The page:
After recently planning to do a survey of tools for building rich web apps I stumbled across github.com/codylindley/frontend-tools, which claims to be an opinionated list of tools for building front-end applications. For those new to building modern web applications, it’s certainly easier to take in than larger lists like github.com/joyent/node/wiki/modules. But lists aren’t necessarily the best place to start for putting an application together. At least not where the rubber hits the road.
As the Web shifts from a web of content as we’ve known it to an application platform there’s been a renewed emphasis on composition in web app architecture. To manage composition in our Web UIs at Trunk Club we use a number of techniques and patterns to help scale our suite of rich-clients while avoiding duplication of common componentry. This article will discuss some of the patterns we use, describe the concept of a component library and introduce software for sharing modules between apps without use of WebPack or Browserify.
Learn how to use JS modules and a simple component library to share code in a forward-looking way.
A couple years back Steve Souders gave a great talk at Fluent Conf titled Your Script Just Killed My Site ( video). During the talk Steve explained front-end SPOF and pointed towards a nice tool for detecting it. Fast-forward a couple of years and front-end SPOF is still a concern in web development. And, when building a single-page app, SPOF is an even bigger deal as it can cause an entire web app to become unresponsive, putting users at the mercy of the browser to download and execute 3rd-party scripts prior to bootstrapping. Read on to learn how to avoid front-end SPOF using Trunk Club’s single-page app skeleton, Brunch with Panache (BWP).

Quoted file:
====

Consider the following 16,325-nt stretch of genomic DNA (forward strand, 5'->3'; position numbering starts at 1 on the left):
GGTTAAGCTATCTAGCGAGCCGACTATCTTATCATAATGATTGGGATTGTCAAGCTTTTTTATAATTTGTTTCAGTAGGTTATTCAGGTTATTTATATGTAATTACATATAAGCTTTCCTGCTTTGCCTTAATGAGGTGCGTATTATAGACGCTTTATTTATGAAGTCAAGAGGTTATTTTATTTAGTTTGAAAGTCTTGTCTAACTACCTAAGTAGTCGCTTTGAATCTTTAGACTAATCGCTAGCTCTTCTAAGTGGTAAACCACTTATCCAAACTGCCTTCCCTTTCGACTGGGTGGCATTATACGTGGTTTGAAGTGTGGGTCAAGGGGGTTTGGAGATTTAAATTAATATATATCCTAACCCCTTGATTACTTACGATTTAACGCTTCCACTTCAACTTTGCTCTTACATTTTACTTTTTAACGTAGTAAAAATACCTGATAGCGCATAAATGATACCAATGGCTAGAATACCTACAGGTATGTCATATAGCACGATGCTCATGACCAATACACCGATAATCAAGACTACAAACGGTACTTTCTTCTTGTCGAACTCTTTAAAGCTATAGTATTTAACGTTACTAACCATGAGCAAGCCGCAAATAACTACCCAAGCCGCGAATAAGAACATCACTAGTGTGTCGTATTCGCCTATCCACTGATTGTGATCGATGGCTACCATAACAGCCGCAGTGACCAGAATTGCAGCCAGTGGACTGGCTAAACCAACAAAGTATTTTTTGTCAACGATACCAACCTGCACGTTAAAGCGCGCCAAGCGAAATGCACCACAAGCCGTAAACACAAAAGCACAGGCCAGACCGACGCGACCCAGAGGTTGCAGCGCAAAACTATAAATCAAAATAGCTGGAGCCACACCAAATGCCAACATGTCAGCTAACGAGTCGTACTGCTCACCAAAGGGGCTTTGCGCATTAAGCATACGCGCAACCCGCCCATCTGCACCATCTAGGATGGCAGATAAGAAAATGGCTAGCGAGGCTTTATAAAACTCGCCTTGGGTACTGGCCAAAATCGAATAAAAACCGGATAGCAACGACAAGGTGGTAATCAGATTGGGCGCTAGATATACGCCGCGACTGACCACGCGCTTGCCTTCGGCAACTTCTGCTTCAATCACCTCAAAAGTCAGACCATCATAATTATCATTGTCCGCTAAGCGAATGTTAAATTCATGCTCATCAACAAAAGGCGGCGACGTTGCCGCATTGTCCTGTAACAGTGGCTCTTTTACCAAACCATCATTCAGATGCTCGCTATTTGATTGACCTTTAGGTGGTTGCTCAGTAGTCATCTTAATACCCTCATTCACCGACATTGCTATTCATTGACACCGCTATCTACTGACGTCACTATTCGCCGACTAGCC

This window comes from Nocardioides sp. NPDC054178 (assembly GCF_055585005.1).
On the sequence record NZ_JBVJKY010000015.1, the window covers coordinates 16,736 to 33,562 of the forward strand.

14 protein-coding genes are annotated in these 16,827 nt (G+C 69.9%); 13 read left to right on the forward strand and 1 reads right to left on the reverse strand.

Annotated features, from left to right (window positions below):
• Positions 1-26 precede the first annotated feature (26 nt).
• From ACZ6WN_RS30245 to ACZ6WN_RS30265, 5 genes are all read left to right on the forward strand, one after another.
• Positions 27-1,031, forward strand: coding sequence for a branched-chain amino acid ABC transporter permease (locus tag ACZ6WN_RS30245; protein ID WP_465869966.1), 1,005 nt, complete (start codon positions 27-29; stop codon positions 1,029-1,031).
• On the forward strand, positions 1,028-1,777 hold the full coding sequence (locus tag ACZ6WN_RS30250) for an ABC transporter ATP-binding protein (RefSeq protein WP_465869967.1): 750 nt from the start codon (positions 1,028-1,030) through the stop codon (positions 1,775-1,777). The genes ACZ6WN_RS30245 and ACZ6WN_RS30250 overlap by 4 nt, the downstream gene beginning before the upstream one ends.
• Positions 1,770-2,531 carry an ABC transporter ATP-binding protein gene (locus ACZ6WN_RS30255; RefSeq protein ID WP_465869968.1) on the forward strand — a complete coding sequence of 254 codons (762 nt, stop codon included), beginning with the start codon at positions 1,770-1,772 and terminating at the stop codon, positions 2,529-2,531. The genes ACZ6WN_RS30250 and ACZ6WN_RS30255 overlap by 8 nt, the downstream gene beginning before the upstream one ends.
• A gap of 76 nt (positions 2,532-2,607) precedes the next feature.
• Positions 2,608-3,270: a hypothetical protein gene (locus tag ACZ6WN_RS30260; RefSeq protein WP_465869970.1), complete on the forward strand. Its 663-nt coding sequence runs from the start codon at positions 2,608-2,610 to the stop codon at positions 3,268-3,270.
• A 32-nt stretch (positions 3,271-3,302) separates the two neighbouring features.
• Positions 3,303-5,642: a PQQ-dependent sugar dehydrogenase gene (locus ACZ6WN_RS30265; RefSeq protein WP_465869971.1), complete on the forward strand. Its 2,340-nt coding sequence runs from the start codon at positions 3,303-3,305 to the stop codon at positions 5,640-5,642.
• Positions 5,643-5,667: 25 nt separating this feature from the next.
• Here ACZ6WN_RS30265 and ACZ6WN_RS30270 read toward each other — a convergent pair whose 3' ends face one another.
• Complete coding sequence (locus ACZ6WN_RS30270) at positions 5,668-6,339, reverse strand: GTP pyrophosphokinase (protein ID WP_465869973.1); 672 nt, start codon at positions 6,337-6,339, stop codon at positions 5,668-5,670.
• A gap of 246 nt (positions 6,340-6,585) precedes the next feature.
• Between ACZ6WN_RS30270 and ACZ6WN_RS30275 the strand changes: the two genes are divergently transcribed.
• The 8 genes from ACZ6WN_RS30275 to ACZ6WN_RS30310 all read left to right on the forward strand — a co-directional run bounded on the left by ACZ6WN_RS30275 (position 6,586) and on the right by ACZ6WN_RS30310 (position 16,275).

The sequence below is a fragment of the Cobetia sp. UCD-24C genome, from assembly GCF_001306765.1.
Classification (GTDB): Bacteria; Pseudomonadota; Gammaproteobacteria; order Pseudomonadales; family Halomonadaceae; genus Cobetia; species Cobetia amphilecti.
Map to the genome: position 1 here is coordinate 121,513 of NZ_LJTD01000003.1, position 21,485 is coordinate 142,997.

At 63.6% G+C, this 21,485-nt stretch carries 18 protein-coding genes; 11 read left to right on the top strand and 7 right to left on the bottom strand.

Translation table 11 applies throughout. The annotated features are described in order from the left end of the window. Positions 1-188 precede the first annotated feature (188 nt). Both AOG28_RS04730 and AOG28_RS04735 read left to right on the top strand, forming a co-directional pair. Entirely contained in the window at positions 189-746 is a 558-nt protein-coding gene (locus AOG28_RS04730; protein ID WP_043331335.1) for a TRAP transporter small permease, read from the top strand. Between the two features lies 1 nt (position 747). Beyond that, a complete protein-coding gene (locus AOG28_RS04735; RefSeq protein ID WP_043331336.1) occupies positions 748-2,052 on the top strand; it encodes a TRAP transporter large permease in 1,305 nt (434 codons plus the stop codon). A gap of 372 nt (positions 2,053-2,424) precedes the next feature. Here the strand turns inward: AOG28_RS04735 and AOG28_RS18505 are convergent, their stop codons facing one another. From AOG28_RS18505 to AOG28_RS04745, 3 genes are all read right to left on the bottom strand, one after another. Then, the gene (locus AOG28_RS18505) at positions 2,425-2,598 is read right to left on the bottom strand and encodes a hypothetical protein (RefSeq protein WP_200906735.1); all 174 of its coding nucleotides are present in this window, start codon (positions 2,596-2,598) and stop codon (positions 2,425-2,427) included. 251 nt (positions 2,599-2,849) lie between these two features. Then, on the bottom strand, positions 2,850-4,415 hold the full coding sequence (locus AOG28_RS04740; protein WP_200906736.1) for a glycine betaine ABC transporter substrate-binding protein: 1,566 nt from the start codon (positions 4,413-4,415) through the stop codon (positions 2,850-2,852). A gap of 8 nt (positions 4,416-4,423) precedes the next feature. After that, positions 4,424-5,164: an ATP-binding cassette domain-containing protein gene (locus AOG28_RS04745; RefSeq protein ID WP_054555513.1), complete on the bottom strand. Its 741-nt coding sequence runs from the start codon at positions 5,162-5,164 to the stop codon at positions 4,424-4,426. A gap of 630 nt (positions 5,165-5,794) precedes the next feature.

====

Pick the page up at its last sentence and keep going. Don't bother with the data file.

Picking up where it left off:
Learn how to avoid front-end SPOF using Trunk Club’s single-page app skeleton, Brunch with Panache
My team at work is currently porting an e-commerce SPA from an older framework over to Brunch with Panache (BWP), our open source development framework for web clients. Like the old framework, BWP uses both Backbone and CoffeeScript. But to make composing applications easier BWP kicks it up a notch and adds in Chaplin, giving us Collection Views.
Here’s the presentation given at Google I/O this year by Paul Irish and Pavel Feldman that got me to switch to Chrome Developer Tools promptly after watching. If you’re a front-end web developer and haven’t seen this yet take a look. It just may change the way you work.
Recently ran across this impressive list of HTML5 cross-browser shim/polyfills on GitHub on the Modernizer Wiki. A perfect excuse to try out the Link format in the WordPress Twenty Eleven theme.
Some key usability features that should be considered during creation of a Web-based modal dialog include (1) manage focus and allow tab navigation (2) disable elements outside the modal dialog (3) give users an out and (4) provide graceful error recovery.